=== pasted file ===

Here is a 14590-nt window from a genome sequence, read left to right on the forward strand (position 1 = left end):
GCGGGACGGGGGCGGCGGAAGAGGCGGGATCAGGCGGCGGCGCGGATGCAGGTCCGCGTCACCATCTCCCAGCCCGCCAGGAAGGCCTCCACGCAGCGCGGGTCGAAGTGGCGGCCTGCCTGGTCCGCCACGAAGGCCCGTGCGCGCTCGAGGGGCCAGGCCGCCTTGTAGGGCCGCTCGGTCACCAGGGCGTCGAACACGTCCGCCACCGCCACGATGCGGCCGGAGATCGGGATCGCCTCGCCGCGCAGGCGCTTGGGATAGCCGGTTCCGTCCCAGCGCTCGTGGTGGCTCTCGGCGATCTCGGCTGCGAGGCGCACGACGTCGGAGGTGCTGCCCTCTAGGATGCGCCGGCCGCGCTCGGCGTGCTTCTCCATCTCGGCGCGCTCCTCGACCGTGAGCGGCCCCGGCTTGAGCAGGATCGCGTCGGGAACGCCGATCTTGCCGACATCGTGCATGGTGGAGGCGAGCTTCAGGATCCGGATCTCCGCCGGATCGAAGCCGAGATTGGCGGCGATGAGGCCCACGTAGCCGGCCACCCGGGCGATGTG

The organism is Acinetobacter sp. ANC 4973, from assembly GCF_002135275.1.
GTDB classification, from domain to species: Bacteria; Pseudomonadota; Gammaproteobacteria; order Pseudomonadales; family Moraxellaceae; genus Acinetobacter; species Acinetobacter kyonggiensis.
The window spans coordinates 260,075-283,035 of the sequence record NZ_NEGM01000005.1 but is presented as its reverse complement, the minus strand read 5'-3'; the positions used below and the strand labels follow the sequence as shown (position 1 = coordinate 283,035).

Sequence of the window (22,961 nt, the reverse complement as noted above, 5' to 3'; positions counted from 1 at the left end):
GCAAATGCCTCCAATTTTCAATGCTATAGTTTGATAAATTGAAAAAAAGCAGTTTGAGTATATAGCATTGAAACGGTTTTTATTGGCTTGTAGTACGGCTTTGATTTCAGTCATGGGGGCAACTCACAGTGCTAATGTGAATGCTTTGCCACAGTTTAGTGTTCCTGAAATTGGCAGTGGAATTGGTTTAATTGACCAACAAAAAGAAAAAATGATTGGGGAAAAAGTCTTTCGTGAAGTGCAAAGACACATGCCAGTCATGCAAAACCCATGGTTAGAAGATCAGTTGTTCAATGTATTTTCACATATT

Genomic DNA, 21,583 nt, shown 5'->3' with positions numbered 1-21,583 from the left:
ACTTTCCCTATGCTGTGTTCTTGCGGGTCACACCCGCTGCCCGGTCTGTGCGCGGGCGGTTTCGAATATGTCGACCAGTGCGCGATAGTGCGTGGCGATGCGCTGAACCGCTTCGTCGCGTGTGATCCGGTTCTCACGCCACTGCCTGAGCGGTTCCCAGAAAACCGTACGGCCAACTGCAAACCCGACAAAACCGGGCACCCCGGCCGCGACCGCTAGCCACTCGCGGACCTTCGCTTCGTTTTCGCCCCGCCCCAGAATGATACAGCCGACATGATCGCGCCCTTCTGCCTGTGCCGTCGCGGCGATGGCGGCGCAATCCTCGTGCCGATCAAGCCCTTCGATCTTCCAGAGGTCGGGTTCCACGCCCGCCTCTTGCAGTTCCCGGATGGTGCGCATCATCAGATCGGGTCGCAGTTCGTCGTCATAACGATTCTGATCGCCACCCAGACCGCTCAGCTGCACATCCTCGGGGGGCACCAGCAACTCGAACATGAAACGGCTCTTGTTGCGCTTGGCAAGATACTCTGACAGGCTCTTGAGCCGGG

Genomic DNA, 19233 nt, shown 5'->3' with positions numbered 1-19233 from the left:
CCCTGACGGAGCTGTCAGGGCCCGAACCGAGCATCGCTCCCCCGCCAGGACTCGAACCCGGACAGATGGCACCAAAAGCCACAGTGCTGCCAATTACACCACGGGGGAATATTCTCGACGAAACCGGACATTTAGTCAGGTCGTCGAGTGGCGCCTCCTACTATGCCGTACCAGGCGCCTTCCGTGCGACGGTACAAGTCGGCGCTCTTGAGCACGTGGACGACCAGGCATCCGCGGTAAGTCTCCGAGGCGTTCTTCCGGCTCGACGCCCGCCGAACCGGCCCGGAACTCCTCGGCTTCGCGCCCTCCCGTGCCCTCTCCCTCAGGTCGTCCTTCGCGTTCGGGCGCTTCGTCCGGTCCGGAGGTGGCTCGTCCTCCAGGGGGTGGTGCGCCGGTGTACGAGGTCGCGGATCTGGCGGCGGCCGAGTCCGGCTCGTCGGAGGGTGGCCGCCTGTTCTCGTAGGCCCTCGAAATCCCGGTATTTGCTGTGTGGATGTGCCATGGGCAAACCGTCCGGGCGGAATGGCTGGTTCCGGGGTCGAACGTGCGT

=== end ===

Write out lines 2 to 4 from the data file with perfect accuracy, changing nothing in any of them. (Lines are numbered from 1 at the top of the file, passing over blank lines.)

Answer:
GCGGGACGGGGGCGGCGGAAGAGGCGGGATCAGGCGGCGGCGCGGATGCAGGTCCGCGTCACCATCTCCCAGCCCGCCAGGAAGGCCTCCACGCAGCGCGGGTCGAAGTGGCGGCCTGCCTGGTCCGCCACGAAGGCCCGTGCGCGCTCGAGGGGCCAGGCCGCCTTGTAGGGCCGCTCGGTCACCAGGGCGTCGAACACGTCCGCCACCGCCACGATGCGGCCGGAGATCGGGATCGCCTCGCCGCGCAGGCGCTTGGGATAGCCGGTTCCGTCCCAGCGCTCGTGGTGGCTCTCGGCGATCTCGGCTGCGAGGCGCACGACGTCGGAGGTGCTGCCCTCTAGGATGCGCCGGCCGCGCTCGGCGTGCTTCTCCATCTCGGCGCGCTCCTCGACCGTGAGCGGCCCCGGCTTGAGCAGGATCGCGTCGGGAACGCCGATCTTGCCGACATCGTGCATGGTGGAGGCGAGCTTCAGGATCCGGATCTCCGCCGGATCGAAGCCGAGATTGGCGGCGATGAGGCCCACGTAGCCGGCCACCCGGGCGATGTG

The organism is Acinetobacter sp. ANC 4973, from assembly GCF_002135275.1.
GTDB classification, from domain to species: Bacteria; Pseudomonadota; Gammaproteobacteria; order Pseudomonadales; family Moraxellaceae; genus Acinetobacter; species Acinetobacter kyonggiensis.